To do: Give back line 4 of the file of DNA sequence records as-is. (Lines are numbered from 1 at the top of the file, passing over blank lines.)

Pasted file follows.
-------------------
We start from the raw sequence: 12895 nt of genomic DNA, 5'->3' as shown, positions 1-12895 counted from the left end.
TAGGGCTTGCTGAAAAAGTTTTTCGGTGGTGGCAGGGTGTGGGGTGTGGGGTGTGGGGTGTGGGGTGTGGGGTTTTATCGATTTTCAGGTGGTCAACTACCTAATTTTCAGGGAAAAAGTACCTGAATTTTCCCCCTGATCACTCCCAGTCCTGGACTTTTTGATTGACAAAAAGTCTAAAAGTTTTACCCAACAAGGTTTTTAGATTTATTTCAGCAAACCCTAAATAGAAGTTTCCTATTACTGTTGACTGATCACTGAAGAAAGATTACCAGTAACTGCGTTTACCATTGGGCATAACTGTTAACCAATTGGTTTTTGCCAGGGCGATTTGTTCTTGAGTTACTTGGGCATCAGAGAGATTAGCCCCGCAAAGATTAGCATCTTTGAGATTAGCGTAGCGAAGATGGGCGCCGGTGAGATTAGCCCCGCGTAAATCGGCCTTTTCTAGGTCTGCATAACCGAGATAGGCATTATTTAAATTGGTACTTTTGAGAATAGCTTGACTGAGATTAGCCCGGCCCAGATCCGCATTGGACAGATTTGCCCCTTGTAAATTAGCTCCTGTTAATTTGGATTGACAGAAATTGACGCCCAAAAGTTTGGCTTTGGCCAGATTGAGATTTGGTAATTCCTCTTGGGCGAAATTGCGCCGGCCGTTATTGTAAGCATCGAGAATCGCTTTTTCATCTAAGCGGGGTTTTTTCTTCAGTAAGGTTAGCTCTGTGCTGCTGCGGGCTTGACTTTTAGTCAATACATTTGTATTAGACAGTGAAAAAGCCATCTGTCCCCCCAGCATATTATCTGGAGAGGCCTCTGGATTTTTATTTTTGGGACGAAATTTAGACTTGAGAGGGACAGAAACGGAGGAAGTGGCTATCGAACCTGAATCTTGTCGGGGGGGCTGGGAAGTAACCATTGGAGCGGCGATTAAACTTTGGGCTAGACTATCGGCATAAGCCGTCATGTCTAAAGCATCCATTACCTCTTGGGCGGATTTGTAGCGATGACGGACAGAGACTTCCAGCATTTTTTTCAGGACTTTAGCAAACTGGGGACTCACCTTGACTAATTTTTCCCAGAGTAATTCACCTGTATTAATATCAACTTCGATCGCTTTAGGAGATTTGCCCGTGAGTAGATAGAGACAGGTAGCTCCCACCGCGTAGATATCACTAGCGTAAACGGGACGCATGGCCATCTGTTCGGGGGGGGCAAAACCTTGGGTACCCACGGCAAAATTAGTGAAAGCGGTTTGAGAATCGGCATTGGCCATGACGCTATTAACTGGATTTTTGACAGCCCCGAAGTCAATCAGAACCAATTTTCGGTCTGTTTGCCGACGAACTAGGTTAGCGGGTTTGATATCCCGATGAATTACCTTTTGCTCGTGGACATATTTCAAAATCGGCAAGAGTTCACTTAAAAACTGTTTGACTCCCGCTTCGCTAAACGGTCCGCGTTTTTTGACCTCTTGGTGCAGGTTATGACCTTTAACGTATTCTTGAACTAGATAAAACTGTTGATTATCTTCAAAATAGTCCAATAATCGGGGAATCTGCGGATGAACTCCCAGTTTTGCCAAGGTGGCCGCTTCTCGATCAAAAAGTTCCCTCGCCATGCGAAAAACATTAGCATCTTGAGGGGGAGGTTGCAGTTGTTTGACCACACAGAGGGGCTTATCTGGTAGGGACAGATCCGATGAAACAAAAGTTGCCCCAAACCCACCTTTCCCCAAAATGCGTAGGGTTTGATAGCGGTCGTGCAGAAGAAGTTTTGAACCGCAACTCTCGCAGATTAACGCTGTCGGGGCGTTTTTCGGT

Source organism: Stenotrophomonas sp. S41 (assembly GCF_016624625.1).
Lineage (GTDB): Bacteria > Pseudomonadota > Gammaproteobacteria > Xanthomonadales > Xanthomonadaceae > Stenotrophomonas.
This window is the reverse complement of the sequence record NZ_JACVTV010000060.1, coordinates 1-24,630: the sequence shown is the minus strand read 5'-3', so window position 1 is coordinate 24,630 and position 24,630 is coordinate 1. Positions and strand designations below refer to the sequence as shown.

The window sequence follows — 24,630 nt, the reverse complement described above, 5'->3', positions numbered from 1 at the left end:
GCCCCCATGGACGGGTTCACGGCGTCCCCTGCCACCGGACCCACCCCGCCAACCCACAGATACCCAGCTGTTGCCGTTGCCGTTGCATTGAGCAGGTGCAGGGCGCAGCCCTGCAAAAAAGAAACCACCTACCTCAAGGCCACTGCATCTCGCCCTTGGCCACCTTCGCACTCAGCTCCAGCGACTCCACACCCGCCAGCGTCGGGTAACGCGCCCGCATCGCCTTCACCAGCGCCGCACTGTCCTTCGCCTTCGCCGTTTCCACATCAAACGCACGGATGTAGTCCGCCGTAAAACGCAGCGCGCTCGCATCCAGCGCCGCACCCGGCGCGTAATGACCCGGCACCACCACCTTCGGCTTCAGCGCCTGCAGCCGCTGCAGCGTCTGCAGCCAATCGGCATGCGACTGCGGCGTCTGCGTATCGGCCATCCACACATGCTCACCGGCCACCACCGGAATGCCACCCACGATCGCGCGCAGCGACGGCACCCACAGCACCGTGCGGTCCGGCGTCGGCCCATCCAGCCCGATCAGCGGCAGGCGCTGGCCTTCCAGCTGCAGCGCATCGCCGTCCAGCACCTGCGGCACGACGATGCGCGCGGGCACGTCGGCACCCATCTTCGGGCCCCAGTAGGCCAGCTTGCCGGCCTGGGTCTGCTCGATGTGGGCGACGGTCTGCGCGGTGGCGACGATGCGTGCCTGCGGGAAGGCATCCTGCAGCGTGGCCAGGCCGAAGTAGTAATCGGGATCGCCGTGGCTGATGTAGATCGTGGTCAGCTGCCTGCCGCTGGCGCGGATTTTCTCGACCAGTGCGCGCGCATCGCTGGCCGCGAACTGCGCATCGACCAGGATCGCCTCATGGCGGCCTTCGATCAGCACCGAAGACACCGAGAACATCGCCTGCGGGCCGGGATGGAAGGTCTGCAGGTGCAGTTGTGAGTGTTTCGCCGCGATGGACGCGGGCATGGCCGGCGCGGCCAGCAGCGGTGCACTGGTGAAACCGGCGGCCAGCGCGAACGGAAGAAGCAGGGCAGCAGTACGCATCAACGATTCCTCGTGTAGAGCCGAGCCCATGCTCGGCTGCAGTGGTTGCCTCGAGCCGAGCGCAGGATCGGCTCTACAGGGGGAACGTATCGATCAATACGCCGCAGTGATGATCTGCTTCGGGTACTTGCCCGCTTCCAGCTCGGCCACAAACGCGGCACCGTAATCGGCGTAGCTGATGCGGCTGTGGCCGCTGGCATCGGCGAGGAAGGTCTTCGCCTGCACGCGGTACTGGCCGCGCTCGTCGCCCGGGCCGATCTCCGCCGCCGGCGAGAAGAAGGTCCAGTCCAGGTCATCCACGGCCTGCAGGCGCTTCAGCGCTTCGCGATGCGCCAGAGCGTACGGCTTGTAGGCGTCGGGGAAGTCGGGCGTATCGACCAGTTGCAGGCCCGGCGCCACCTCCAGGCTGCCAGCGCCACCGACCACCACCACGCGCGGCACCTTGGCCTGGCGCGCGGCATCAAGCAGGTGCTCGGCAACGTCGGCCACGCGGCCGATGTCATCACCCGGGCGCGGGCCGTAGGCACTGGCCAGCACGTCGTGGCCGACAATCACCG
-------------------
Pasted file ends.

Lineage (GTDB): Bacteria > Pseudomonadota > Gammaproteobacteria > Xanthomonadales > Xanthomonadaceae > Stenotrophomonas.